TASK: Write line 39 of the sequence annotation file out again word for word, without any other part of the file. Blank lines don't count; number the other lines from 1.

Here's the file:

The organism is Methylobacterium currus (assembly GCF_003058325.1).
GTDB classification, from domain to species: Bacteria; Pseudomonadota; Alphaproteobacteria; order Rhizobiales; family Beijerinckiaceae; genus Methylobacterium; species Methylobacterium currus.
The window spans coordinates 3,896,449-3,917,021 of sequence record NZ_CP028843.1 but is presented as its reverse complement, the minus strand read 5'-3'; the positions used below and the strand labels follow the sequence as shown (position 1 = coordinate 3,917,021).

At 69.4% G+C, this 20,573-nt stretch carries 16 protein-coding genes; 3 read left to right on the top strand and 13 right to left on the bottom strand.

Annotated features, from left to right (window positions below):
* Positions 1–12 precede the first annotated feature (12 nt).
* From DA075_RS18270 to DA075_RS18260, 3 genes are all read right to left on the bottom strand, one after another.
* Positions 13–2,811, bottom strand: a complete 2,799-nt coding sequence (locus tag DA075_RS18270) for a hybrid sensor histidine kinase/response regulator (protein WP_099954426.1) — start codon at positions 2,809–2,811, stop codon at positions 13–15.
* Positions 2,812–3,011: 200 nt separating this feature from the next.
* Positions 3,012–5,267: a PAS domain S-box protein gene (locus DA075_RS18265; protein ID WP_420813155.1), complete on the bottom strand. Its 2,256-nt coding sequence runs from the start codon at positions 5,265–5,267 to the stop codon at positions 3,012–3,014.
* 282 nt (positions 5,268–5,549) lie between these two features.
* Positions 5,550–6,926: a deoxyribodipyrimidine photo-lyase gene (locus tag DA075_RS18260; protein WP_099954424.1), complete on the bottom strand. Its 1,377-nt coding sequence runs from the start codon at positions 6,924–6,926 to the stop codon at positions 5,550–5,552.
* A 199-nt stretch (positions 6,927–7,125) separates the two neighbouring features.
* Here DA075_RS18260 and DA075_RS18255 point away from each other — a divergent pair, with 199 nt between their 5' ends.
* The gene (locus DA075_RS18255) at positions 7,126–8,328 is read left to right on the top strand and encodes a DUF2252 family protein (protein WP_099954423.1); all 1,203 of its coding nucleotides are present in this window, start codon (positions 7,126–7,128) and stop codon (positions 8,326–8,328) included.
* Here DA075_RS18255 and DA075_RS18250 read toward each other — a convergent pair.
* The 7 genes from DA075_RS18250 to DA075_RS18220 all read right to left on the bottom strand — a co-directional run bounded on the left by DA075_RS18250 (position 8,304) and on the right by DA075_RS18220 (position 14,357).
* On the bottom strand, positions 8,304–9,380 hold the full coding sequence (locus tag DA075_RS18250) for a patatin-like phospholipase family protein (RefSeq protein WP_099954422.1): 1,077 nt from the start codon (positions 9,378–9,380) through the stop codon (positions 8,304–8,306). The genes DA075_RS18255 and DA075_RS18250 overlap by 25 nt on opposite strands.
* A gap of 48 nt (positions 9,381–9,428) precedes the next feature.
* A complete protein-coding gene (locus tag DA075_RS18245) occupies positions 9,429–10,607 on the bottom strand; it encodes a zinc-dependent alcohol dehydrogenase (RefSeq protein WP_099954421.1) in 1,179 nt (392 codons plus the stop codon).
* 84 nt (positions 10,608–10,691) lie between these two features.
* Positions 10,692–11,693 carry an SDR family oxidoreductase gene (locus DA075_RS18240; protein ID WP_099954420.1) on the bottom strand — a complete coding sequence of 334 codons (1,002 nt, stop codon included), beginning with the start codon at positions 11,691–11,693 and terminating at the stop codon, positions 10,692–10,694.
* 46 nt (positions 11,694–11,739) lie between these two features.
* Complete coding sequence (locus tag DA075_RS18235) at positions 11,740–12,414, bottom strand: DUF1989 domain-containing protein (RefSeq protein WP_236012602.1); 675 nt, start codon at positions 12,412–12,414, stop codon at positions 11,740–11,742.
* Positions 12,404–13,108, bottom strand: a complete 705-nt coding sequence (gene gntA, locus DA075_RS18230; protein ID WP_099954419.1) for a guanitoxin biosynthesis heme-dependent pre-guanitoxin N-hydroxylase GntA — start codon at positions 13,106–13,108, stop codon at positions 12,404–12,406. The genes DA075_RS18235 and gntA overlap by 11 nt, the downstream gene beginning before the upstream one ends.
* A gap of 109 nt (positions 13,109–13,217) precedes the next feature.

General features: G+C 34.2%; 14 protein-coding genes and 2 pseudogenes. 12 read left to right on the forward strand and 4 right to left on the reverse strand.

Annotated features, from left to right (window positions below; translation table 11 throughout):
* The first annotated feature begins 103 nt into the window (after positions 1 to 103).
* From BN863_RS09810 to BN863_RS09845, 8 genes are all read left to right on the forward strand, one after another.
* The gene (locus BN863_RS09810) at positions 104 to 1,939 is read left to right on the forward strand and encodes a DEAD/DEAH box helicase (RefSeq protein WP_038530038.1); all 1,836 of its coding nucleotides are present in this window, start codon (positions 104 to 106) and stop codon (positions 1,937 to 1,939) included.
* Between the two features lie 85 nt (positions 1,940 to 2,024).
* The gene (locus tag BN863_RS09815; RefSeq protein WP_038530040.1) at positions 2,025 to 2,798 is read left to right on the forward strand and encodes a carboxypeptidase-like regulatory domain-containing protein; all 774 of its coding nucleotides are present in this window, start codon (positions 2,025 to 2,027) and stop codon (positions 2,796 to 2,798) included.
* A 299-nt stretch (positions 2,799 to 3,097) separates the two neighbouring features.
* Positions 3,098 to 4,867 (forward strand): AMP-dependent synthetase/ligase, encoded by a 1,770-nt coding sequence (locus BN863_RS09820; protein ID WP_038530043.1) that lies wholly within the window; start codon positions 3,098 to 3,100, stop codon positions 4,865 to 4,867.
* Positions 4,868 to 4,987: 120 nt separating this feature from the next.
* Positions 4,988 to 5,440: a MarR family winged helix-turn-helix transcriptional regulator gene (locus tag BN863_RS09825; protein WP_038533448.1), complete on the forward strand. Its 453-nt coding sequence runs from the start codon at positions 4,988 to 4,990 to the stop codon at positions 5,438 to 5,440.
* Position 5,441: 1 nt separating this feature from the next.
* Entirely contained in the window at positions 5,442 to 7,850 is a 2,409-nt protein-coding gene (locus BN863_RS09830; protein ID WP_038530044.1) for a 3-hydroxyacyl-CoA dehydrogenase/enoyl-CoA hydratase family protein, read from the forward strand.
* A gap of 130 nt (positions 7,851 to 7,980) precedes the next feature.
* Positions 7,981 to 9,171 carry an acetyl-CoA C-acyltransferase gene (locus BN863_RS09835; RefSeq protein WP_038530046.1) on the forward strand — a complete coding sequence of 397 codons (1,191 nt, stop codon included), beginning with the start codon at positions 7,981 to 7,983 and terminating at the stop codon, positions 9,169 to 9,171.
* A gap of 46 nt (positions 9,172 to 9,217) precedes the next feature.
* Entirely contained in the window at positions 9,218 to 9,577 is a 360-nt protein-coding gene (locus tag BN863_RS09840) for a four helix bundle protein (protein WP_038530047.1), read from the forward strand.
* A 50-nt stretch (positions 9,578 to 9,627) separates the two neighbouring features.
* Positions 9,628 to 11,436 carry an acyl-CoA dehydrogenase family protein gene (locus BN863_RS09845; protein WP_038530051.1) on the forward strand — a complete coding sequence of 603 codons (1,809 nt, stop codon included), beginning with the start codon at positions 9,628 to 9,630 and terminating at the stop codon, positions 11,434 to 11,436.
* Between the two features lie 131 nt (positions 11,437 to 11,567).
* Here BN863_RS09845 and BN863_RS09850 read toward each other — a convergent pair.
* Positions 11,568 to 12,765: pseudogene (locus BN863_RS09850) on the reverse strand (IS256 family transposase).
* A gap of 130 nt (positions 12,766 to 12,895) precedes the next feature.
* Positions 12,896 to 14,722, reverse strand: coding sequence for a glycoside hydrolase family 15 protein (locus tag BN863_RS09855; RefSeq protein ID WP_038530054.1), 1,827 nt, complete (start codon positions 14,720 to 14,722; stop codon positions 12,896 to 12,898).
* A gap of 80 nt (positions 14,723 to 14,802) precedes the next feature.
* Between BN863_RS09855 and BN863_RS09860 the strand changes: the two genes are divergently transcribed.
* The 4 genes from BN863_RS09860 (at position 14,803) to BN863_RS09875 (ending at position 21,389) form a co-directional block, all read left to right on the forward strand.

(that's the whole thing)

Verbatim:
* Entirely contained in the window at positions 5,442 to 7,850 is a 2,409-nt protein-coding gene (locus BN863_RS09830; protein ID WP_038530044.1) for a 3-hydroxyacyl-CoA dehydrogenase/enoyl-CoA hydratase family protein, read from the forward strand.